Crude oil prices pushed polyolefin prices higher in October.
Producers’ plans to pass on the €15/tonne rise in the October ethylene contract price appeared not entirely successful in early trading as L/LDPE prices edged around €5-10/tonne higher.
LDPE supply was sufficient to meet demand with the few remaining bottlenecks caused by plant maintenance programmes coming to an end. LLDPE was also well supplied with most production plants operating without undue interruption. There is however expected to be a lower volume of LLDPE imported material from the Middle East available to European buyers towards the end of the year. This is mainly explained by a maintenance turnaround at a large Saudi Arabian plant.
L/LDPE film demand fell below market expectations during September as end markets were slow to recover after the holidays. At the beginning of October however, order intake started to approach normal levels.
In September, HDPE sellers had to settle for a price rollover after the monthly ethylene contract price remained unchanged. Last month, HDPE prices edged slightly higher following a €15/tonne rise in the cost of ethylene. Producers planned to at least match the cost rise, but during early October trading most injection moulding and blown film contracts were settled €5-10/tonne higher. Blow moulding material availability is now more widely available and prices settled only €5/tonne higher.
Overall, material availability is now in better balance with demand, especially for the more highly-specified injection moulding grades. The few remaining supply bottlenecks caused by plant maintenance operations was expected to draw to a close during October.
September offtake disappointed producers as many converters worked off stocks after the holidays. HDPE demand was expected to approach normal levels last month.
In September, polypropylene prices were widely expected to rise at least in line with the €20/tonne increase in the propylene contract price due to ongoing concerns about supply tightness. However, these fears proved to be unfounded and homopolymer film and injection grades increased by €15/tonne and €5/tonne, respectively. Only copolymer injection prices matched the €20/tonne cost rise.
In October, the propylene contract price increased €35/tonne due to ongoing supply tightness. In early October trading, polypropylene prices were matching the rise in the cost base.
Polypropylene availability improved during September as additional propylene supply arrived in Europe following an end to a number of force majeures at propylene production facilities. In addition, two production facilities in Eastern Europe are expected back on stream in October.
Demand was expected to return to more normal levels during October.
The October styrene monomer reference price fell €50/tonne as a result of improved availability and a drop of €30/tonne in the cost of benzene. Polystyrene producers planned to pocket some of the cost reduction by restricting price rebates to less than the fall in their cost base.
One major producer announced a planned price cut of just €30/tonne from 1 October. In early trading, some contracts were settling down by €40-50/tonne. The price premium for HIPS remained at €85-90/tonne.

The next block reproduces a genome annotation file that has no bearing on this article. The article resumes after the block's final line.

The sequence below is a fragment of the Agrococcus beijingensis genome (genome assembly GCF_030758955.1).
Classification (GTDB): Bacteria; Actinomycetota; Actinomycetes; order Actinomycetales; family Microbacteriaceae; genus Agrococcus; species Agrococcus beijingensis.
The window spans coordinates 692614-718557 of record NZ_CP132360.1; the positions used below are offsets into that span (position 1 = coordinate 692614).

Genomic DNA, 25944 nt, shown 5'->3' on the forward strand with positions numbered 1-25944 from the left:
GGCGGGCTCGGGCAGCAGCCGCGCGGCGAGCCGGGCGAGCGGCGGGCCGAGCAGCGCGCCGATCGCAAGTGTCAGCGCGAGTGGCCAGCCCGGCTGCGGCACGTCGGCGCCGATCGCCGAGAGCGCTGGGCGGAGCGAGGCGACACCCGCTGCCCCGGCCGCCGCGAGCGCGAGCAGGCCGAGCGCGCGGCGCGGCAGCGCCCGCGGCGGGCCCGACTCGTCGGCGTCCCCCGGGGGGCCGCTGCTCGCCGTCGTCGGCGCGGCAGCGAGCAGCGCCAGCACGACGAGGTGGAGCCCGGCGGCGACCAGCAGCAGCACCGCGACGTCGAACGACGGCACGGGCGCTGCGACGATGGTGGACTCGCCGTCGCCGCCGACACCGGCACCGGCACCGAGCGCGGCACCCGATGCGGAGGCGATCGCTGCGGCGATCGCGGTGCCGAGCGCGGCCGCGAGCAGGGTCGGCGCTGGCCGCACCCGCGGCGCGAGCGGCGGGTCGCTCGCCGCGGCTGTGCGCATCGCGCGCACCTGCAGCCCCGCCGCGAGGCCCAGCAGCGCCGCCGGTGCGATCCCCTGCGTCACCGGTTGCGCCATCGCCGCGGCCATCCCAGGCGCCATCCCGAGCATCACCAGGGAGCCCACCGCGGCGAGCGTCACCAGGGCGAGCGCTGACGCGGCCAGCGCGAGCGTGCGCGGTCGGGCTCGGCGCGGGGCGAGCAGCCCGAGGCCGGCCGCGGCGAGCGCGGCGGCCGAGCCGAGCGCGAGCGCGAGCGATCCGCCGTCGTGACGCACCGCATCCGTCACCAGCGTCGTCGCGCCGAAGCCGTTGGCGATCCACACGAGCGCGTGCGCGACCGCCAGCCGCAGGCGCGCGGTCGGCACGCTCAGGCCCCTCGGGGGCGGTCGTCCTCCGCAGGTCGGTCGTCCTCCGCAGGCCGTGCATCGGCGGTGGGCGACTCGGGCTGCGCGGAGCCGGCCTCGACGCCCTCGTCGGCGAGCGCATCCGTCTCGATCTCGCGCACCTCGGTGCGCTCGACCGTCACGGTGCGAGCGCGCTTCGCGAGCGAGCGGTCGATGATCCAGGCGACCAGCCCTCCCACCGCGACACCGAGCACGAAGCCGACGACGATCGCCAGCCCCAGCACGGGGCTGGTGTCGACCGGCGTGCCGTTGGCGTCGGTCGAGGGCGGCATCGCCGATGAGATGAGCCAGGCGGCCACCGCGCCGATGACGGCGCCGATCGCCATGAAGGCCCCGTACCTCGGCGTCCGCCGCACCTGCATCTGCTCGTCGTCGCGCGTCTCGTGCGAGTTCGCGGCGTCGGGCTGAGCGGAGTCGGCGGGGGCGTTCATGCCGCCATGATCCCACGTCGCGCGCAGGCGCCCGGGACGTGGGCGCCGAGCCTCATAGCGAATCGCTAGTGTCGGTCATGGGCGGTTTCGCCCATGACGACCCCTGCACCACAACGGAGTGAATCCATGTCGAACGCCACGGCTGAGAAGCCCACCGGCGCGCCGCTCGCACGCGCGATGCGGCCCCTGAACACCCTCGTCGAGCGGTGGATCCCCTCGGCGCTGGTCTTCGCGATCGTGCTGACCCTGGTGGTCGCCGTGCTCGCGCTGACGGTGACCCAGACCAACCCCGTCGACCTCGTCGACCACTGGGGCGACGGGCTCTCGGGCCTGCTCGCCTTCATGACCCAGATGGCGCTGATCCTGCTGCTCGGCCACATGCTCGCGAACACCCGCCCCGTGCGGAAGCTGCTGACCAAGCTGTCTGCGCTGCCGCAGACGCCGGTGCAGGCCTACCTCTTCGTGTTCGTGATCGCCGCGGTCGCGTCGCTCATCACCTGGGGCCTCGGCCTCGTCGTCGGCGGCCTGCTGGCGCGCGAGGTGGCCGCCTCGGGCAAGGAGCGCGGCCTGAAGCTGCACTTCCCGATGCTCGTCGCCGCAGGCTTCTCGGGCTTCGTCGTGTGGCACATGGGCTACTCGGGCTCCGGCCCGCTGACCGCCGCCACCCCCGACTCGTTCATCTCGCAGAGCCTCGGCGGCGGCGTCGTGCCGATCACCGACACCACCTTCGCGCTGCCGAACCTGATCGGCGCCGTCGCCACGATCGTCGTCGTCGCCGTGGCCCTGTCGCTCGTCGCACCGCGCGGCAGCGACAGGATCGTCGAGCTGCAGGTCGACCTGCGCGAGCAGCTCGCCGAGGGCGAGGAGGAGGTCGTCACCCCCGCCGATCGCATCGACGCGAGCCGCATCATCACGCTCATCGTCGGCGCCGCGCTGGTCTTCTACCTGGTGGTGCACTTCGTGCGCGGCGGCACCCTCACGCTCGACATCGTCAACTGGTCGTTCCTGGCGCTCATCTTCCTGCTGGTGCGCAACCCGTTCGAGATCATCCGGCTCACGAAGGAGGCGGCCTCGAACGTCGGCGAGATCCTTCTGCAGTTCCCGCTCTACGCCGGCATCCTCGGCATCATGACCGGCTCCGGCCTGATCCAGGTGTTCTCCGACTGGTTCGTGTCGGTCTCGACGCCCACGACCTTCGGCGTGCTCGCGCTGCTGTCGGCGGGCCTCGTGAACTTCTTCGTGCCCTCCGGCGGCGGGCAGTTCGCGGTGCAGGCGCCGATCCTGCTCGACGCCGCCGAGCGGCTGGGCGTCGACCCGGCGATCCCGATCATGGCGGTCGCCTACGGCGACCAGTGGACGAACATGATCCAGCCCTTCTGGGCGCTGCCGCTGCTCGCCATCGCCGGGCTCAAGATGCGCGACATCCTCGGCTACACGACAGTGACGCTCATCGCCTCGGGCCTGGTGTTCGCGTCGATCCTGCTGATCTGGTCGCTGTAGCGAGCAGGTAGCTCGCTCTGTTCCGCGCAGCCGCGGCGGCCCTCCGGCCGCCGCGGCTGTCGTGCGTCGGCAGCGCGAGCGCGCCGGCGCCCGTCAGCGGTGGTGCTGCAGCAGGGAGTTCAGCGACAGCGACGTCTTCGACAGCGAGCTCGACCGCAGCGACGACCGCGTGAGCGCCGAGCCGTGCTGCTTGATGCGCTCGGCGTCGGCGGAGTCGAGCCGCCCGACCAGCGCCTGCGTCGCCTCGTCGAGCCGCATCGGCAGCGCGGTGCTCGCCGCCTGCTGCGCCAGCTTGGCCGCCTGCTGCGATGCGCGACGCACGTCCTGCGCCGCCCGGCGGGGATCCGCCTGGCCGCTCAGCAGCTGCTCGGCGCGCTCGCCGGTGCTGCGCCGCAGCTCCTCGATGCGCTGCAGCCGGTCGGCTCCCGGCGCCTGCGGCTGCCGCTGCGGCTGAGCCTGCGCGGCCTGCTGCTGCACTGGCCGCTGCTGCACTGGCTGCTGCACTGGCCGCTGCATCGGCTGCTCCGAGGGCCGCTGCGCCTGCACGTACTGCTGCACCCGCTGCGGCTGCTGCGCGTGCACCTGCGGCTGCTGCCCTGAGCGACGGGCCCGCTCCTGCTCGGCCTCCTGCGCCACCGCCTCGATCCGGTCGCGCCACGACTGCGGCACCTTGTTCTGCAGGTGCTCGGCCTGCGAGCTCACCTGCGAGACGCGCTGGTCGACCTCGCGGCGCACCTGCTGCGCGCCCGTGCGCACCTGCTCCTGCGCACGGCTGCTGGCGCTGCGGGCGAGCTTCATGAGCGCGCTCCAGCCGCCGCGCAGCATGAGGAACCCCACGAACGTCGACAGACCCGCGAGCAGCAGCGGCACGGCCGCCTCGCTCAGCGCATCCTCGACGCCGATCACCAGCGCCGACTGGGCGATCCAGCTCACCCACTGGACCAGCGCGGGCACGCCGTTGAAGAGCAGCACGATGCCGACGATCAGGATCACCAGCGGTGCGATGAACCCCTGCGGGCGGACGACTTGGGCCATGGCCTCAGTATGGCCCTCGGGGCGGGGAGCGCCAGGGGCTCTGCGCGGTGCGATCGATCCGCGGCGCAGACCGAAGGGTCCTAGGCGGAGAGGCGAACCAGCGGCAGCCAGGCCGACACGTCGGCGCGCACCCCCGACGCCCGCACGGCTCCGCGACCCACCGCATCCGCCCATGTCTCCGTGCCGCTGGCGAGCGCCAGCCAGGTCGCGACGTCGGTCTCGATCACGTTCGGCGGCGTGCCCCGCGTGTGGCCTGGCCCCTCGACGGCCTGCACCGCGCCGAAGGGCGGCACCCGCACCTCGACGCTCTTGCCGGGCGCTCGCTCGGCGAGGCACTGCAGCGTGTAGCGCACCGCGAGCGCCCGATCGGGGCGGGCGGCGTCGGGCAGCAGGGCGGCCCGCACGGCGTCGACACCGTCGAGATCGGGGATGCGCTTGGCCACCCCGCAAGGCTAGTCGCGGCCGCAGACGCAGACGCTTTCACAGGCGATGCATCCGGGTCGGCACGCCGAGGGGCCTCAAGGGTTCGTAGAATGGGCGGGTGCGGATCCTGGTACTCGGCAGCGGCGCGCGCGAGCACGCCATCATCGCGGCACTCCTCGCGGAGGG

Overall material availability was sufficient to meet demand. One major supplier resumed normal production following a temporary plant shutdown in September.
Demand continued at a reasonable pace during early October with some buyers appearing to take advantage of the lower prices to refill inventories. Order intake from the construction sector was however said to be disappointing.
In October, there was very little pressure for PVC base polymer prices to rise. The €15/tonne increase in ethylene costs implied a €7.5/tonne increase in PVC material costs. However, PVC additive costs such as titanium dioxide, plasticisers and modifiers faced upward pressure in September and October. As a result, sellers called for price increases for PVC dry blends and compounds. In early October trading, some contracts were being settled showing price increases of €5/tonne compared with September.
Material availability was more than sufficient to meet demand despite a few minor production issues at some European plants. However, one German PVC producer announced force majeure for S-PVC late September, which could restrict supply.
In September, PVC demand was somewhat disappointing after the holiday period had ended and order intake continued at a slow pace early October.
Following a sharp price reduction of around €40/tonne during the second half of September, bottle-grade PET prices remained under pressure at the beginning of October. October contract prices for paraxylene and monoethylene glycol, the two key PET feedstocks, had not yet settled at the time of writing, but market expectations were either for stability or a small cost reduction. Early contract settlements for PET reflected market sentiment and notations crumbled by around €10-20/tonne.
European PET supply remains long despite producers’ attempts to control production. Competitively-priced Asian imports also remain widely available, which continued to drive prices downward.
In September, PET demand recovered as a result of the warm summer weather in southern Europe stimulating bottle production. Last month, order intake was slightly lower as would normally be expected at the start of the autumn season.